'Kind of a shame': Tower development to cast shadow on beloved view

A downtown worker photographs the Hotel MacDonald from his office window every morning. The stunning view is about to change.

Librarian Kirk MacLeod takes the same picture at the same time every day

Librarian Kirk MacLeod takes a picture of his enviable view of the Hotel Macdonald from his office window every day. (Kirk MacLeod/Twitter)

It's a picture-perfect view.

So perfect that Kirk MacLeod has photographed it nearly every work day for six years.

MacLeod, a librarian who works on the 15th floor of a downtown office tower, has an enviable view out his office window of the historic Fairmont Hotel Macdonald, with the river valley in the background. 

"It's a super spectacular view. In my life I've had views of parking lots and parkades, and, for a few years, a basement with no windows. So this is pretty amazing," he said. 

MacLeod started taking pictures of the view shortly after moving into the office in ATB Place North Tower in 2012. At first, he would just text them to his wife. Eventually, she suggested he find a way to share the snaps more widely. So he got a Twitter account. 

Most weekdays, at about 7:30 a.m., anyone keeping an eye on local hashtags will see MacLeod's tweet pop up. His caption is always the same.

"Good morning Edmonton!" he writes. He throws in a couple of hashtags, and tags the hotel's account for good measure. MacLeod doesn't claim to be an expert photographer: he takes the photos using his iPhone. 

Hotel MacDonald Photos

3 years ago
Duration 0:25
A man has taken the same picture from his office window for years.

"It's just the same photo lined up the same way, pretty much every day. Occasionally, there's fog or there's snow or there's rain. If you go far enough back you'll start seeing pictures of when the window washers come by, which is nice because then I know my pictures will be that much better," he said.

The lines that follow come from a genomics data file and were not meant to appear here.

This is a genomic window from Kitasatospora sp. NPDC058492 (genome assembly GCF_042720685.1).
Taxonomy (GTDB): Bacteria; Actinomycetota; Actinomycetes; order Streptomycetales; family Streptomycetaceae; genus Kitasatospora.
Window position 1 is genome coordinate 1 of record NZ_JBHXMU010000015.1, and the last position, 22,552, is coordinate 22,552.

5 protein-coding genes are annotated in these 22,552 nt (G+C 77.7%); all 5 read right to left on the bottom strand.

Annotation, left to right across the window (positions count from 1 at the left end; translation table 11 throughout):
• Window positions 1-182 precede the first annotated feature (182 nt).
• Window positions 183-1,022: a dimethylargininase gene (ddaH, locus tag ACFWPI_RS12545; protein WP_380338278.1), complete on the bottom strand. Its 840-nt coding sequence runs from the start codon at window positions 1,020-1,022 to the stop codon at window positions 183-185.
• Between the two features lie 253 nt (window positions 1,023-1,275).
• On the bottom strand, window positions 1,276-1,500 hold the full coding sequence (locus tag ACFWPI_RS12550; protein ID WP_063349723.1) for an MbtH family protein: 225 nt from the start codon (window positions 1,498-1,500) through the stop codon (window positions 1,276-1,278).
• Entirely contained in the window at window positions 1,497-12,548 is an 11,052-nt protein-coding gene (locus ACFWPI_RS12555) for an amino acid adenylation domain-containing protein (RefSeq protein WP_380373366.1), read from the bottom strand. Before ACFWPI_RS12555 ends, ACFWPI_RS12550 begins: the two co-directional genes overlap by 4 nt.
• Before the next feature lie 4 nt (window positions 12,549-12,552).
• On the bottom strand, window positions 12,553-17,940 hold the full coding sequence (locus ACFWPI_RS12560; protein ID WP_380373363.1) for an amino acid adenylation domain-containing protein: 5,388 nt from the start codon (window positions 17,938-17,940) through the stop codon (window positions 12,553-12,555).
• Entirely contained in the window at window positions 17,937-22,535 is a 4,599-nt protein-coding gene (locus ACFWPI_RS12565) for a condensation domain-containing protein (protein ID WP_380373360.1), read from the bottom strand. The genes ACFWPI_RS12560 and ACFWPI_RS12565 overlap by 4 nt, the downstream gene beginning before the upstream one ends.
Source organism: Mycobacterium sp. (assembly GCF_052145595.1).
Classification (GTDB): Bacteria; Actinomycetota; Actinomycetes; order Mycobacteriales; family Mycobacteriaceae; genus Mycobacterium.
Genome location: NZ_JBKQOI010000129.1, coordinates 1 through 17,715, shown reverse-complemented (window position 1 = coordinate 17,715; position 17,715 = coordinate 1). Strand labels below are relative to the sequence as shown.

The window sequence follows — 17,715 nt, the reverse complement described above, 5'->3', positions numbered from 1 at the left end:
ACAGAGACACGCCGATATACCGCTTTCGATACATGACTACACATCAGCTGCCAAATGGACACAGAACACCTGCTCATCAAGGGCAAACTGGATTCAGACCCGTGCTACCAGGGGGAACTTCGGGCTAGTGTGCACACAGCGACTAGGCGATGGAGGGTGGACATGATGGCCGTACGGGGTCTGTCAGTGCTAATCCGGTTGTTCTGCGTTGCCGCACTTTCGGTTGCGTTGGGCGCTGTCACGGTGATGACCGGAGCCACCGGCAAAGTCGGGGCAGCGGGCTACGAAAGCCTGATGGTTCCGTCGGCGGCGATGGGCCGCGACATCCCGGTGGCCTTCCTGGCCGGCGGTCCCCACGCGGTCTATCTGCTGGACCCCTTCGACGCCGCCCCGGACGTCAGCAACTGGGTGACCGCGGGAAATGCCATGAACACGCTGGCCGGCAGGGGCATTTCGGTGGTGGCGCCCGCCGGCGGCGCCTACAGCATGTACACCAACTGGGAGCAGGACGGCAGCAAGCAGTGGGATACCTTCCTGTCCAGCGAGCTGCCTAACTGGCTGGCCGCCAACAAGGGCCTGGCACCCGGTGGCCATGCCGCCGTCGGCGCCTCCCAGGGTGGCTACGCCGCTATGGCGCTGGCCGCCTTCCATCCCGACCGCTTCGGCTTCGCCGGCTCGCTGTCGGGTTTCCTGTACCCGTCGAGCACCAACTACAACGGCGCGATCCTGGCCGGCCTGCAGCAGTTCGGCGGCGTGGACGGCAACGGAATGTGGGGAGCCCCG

MacLeod is perhaps the most prolific fan of a view of the hotel that's about to change dramatically: in September, city council approved a rezoning proposal for the parcel of land directly north of the hotel at the southeast corner of Jasper Avenue and 100th Street, which is currently the site of Frank Oliver Park.

Developers ProCura Real Estate Services and Great Gulf plan to build a 50- to 55-storey slim tower that will have some commercial and public space, as well as residential rentals.

A green space will be left between the new tower and the hotel. Council members who voted in favour of the rezoning say that while the approved design is taller than previous zoning allowed, it's less bulky and better looking than what could have been built there.

Kirk MacLeod loves the view of the Hotel MacDonald from his downtown office window so much that he photographs it every day. (Kaia MacLeod)

The city sold off the land in the 1980s as part of a deal to save the hotel, Mayor Don Iveson has said. Though there have been conversations over the years about the city buying the land back, the cost was "prohibitive" once the parcel was zoned for a tower.

The loss of more downtown green space is disappointing for office workers, MacLeod said. For him, the finished tower will mean he has to change up the composition of his shot, and the colourful sunrises coming up behind the hotel that populate his most popular captures will be blocked. 

This interactive model on the city's website shows what the corner of Jasper Avenue and 100 Street could look like with the addition of a slim tower next to the Hotel Macdonald. (City of Edmonton )

Though MacLeod said he plans to incorporate construction progress of the residential tower in his photos as it's being built, once people move in, he'll have to find a new angle.

"It's kind of a shame because the other option I have is over the river valley, which is a spectacular morning view, but doesn't let me say good morning to downtown Edmonton," he said.

The developer hopes to start construction of the tower by late 2020.


To encourage thoughtful and respectful conversations, first and last names will appear with each submission to CBC/Radio-Canada's online communities (except in children and youth-oriented communities). Pseudonyms will no longer be permitted.

By submitting a comment, you accept that CBC has the right to reproduce and publish that comment in whole or in part, in any manner CBC chooses. Please note that CBC does not endorse the opinions expressed in comments. Comments on this story are moderated according to our Submission Guidelines. Comments are welcome while open. We reserve the right to close comments at any time.

Become a CBC Member

Join the conversation  Create account

Already have an account?